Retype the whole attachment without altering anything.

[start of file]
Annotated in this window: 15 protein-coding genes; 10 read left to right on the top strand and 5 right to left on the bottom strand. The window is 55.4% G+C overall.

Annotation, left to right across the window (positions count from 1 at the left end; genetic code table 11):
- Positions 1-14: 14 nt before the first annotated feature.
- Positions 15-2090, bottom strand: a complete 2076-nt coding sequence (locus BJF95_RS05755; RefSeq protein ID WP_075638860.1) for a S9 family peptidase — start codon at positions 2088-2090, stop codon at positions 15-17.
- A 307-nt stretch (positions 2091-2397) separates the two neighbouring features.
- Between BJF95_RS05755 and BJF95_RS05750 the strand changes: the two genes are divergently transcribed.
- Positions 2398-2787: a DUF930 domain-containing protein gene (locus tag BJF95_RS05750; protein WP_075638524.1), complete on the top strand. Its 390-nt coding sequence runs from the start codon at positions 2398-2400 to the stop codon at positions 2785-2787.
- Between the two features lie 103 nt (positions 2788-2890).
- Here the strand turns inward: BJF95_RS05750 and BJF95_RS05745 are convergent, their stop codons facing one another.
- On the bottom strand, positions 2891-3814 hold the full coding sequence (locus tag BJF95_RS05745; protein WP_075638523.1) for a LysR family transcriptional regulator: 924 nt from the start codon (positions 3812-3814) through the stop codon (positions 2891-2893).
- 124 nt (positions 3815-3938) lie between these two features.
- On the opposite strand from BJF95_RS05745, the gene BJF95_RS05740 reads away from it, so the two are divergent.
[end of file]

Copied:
Annotated in this window: 15 protein-coding genes; 10 read left to right on the top strand and 5 right to left on the bottom strand. The window is 55.4% G+C overall.

Annotation, left to right across the window (positions count from 1 at the left end; genetic code table 11):
- Positions 1-14: 14 nt before the first annotated feature.
- Positions 15-2090, bottom strand: a complete 2076-nt coding sequence (locus BJF95_RS05755; RefSeq protein ID WP_075638860.1) for a S9 family peptidase — start codon at positions 2088-2090, stop codon at positions 15-17.
- A 307-nt stretch (positions 2091-2397) separates the two neighbouring features.
- Between BJF95_RS05755 and BJF95_RS05750 the strand changes: the two genes are divergently transcribed.
- Positions 2398-2787: a DUF930 domain-containing protein gene (locus tag BJF95_RS05750; protein WP_075638524.1), complete on the top strand. Its 390-nt coding sequence runs from the start codon at positions 2398-2400 to the stop codon at positions 2785-2787.
- Between the two features lie 103 nt (positions 2788-2890).
- Here the strand turns inward: BJF95_RS05750 and BJF95_RS05745 are convergent, their stop codons facing one another.
- On the bottom strand, positions 2891-3814 hold the full coding sequence (locus tag BJF95_RS05745; protein WP_075638523.1) for a LysR family transcriptional regulator: 924 nt from the start codon (positions 3812-3814) through the stop codon (positions 2891-2893).
- 124 nt (positions 3815-3938) lie between these two features.
- On the opposite strand from BJF95_RS05745, the gene BJF95_RS05740 reads away from it, so the two are divergent.